AMIR AWAD HAJJIR
Male Human Rogue(3)/Fighter [Weapon Master](2)
CG Medium Humanoid (Human)
Init +3; Perception +9 (+1 vs. Traps)
AC 18, touch 13, flat-footed 15. . (+5 armor, +3 Dex)
hp 64 (3d10+6;3d8+6;Toughness )
Fort +6, Ref +7, Will +3
Defensive Abilities None
Spd 30 ft.
Melee +1 Short Sword +11 (1d6+3/19-20/x2);
Ranged Short Bow (60 ft) +8 (1d6/20/x3)
Special Attacks None
Str 12, Dex 16, Con 14, Int 14, Wis 12, Cha 14
Base Atk +5; CMB +6; CMD 20 
Feats Combat Expertise, Weapon Finesse, Improved Feint, Stealthy, Two Weapon Fighting, Toughness, Weapon Focus [Short Sword]
Traits Duskwalker Agent, Reclaiming Your Roots
Skills Acrobatics +12, Appraise +6, Bluff +11, Climb +5 Diplomacy +6, Disable Device +11*, Disguise +6, Escape Artist +10,
Knowledge:Local +6, Linguistics +6, Perception +10* Sense Motive +7,
Sleight of Hand +8, Stealth +14, Survival +6,Use Magic Device +9
Languages Common, Keleshite, Elven, Gnoll
Sneak Attack [2d6]: If a rogue can catch an opponent when he is unable to defend himself effectively from her attack, she can strike a vital spot for extra damage.
The rogue's attack deals extra damage anytime her target would be denied a Dexterity bonus to AC (whether the target actually has a Dexterity bonus or not), or when the rogue flanks her target. This extra damage is 1d6 at 1st level, and increases by 1d6 every two rogue levels thereafter. Should the rogue score a critical hit with a sneak attack, this extra damage is not multiplied. Ranged attacks can count as sneak attacks only if the target is within 30 feet.
With a weapon that deals nonlethal damage (like a sap, whip, or an unarmed strike), a rogue can make a sneak attack that deals nonlethal damage instead of lethal damage. She cannot use a weapon that deals lethal damage to deal nonlethal damage in a sneak attack, not even with the usual –4 penalty.
The rogue must be able to see the target well enough to pick out a vital spot and must be able to reach such a spot. A rogue cannot sneak attack while striking a creature with concealment.
Trapfinding [+1]: A rogue adds 1/2 her level to Perception skill checks made to locate traps and to Disable Device skill checks (minimum +1). A rogue can use Disable Device to disarm magic traps.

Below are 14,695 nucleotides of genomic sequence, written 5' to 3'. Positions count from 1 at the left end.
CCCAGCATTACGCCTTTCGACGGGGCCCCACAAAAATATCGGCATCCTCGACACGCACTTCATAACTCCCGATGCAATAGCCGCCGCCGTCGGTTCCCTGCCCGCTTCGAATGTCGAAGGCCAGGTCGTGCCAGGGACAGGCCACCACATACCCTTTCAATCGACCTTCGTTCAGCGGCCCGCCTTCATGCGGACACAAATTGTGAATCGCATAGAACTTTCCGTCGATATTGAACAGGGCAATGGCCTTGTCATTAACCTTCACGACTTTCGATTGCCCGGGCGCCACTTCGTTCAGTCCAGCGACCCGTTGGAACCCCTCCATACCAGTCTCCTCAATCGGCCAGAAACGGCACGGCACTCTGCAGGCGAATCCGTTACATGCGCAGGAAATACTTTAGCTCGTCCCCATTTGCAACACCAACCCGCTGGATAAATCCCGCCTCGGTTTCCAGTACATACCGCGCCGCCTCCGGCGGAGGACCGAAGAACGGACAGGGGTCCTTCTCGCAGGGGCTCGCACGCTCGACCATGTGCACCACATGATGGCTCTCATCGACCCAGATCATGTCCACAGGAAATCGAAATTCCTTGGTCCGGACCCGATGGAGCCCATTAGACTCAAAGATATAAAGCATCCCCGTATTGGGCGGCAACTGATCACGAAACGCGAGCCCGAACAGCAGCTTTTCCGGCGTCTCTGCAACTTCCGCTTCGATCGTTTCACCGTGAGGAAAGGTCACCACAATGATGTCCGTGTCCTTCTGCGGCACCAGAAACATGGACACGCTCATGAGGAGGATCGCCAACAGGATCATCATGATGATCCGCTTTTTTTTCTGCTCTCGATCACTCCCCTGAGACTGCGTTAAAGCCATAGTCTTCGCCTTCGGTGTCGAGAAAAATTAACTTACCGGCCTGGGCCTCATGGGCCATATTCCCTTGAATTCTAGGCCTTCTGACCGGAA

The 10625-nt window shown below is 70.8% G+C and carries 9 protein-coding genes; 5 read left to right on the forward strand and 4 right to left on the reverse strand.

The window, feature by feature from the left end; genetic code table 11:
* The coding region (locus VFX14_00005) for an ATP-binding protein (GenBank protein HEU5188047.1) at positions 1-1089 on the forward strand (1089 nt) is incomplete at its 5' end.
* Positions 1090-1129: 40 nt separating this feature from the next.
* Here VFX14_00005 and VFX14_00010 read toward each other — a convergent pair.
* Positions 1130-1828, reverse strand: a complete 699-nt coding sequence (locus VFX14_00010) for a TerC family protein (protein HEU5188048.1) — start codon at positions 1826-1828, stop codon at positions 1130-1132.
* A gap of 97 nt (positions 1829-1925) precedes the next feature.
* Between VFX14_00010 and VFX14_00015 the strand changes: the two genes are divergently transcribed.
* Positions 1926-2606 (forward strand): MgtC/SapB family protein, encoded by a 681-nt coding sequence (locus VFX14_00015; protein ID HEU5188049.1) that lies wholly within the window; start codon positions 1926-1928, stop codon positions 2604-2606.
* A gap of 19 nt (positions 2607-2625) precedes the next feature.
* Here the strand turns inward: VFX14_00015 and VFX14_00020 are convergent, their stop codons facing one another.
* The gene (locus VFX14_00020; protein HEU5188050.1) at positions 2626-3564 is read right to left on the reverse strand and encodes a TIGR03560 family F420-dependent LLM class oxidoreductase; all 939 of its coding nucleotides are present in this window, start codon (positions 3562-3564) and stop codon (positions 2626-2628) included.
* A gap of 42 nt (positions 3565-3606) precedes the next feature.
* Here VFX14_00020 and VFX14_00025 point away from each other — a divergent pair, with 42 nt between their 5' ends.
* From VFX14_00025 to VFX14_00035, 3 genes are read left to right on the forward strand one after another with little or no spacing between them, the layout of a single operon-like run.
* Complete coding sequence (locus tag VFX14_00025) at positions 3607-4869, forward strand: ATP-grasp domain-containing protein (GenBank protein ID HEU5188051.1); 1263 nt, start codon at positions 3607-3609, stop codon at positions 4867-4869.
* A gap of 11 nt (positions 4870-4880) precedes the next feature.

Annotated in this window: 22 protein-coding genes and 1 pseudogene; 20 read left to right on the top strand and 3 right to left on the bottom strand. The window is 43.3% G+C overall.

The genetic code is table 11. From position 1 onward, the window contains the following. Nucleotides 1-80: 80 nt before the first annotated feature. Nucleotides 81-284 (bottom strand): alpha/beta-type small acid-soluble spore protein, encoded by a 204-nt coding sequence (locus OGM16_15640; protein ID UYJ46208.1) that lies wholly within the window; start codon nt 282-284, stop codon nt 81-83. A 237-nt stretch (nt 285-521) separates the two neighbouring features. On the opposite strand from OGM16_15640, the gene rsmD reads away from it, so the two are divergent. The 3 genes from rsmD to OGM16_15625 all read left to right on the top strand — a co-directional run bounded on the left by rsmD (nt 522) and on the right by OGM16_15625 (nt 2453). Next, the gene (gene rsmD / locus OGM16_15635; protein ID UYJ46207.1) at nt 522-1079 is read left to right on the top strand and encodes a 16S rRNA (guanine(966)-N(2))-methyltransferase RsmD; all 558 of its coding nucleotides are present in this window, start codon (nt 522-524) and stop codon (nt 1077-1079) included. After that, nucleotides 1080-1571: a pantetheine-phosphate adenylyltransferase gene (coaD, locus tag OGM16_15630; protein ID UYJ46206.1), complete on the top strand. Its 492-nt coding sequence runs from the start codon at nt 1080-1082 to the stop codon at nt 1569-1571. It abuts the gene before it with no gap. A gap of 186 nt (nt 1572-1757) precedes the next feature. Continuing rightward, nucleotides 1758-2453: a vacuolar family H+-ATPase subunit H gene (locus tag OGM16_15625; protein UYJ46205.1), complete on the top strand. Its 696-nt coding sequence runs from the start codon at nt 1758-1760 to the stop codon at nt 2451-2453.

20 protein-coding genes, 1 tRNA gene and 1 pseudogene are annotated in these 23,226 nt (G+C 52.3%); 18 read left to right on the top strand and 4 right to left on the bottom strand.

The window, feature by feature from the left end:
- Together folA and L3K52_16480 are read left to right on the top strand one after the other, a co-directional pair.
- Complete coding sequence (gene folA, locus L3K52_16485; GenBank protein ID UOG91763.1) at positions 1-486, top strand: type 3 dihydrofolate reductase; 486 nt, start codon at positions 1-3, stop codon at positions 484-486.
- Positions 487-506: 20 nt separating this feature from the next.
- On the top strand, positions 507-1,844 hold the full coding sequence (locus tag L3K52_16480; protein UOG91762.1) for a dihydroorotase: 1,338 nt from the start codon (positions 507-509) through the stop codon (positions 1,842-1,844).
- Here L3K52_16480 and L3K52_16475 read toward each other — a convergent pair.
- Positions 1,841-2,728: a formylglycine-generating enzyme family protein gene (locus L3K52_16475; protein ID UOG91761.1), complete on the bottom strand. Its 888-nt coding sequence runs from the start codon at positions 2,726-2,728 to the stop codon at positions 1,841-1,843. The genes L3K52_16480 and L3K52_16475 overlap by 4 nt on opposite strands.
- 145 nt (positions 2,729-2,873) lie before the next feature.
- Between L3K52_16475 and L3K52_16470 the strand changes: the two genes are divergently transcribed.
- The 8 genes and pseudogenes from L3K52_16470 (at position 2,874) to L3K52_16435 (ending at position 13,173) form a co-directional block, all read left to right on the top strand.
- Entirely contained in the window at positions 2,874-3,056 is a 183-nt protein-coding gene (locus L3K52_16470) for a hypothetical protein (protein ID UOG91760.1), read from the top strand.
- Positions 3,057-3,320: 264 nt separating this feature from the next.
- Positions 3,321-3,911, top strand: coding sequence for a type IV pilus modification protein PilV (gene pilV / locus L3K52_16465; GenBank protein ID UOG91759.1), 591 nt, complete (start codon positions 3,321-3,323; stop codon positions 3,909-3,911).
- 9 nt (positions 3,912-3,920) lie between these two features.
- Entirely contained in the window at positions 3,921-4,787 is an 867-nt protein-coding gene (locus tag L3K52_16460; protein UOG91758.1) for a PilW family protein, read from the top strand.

Evasion: At 2nd level and higher, a rogue can avoid even magical and unusual attacks with great agility. If she makes a successful Reflex saving throw against an attack that normally deals half damage on a successful save, she instead takes no damage. Evasion can be used only if the rogue is wearing light armor or no armor. A helpless rogue does not gain the benefit of evasion.
Trap Sense[+1]: At 3rd level, a rogue gains an intuitive sense that alerts her to danger from traps, giving her a +1 bonus on Reflex saves made to avoid traps and a +1 dodge bonus to AC against attacks made by traps. These bonuses rise to +2 when the rogue reaches 6th level, to +3 when she reaches 9th level, to +4 when she reaches 12th level, to +5 at 15th, and to +6 at 18th level. Trap sense bonuses gained from multiple classes stack.
Weapon Guard: At 2nd level, a weapon master gains a +1 bonus to CMD against disarm and sunder attempts while wielding his chosen weapon. This bonus also applies on saves against any effect that targets his chosen weapon (for example, grease, heat metal, shatter, warp wood). The bonus increases by +1 for every four levels beyond 2nd.
This ability replaces Bravery.
Weapon Training: At 3rd level, a weapon master gains a +1 bonus on attack and damage rolls with his chosen weapon. The bonus improves by +1 for every four levels beyond 3rd.
This ability replaces Armor Training 1, 2, 3 and 4.
Hota the Mule
Hota's Common Blanket
Hota's Pack Saddle
Behrouz "Bez" the Light Horse [Combat Trained]
Bez's Bit, Bridle, Reigns, etc.
Bez's Military Saddle
1 week feed
With a medium build and coppery skin Amir Hajjir is a son of the desert. While blessed with a full mane of dark black hair, Amid has inherited his fathers shockingly white facial hair which Amir favors in a thick mustache.
Like many Keleshite's Amir enjoys things bold and beautiful and he has been known to wear fabulous brocades, rich silks and vibrant jewelry on occasion. His most prized possession is a jewel hilted short sword which often is the centerpiece of his outfits.
For the most part Amir tries to travel lightly or utilize pack animals or servants. As a sometime merchant and trader Amir is sensitive to seeming over armed and often goes about his days with a simple sword and studded leather well incorporated into his finer clothes. Amir favors the loose flowing clothing of his people which is ideal in the warm desert climate.
As warm as the desert and as bright as the sun Amir Awad Hajjir is gregarious and eager to please. A broad smile and a knowing wink are never far from hisface as he move about Katapesh meeting strangers and friends with equal respect and enthusiasm alike.
Amir is dedicated to his work and attempts to use his intellect to think through his problems. Though neither the most handsome or silk tongued of men Amir has spent considerable time amongst the merchants of the city honing his skills at bartering, diplomacy and even the sacred art of "stretching the truth" to better facilitate his social interactions.
As a matter of personal pride Amir maintains an abstract code to use his skills and talents to the benefit of the common good while having a healthy sense that sometimes rules are best bent or broken. At times Amir has sometimes a cut purse or two to as he says "teach important lessons to lesser men" and though Amir is often quick to use his ill gotten gains for the good of the less fortunate he considers it important that he get paid for his good work. At the end of the day however Amir believes in the good of the people and the value of the chaotic business that marks the vendor stalls and markets so he does his best to keep his friends and clients safe from harm.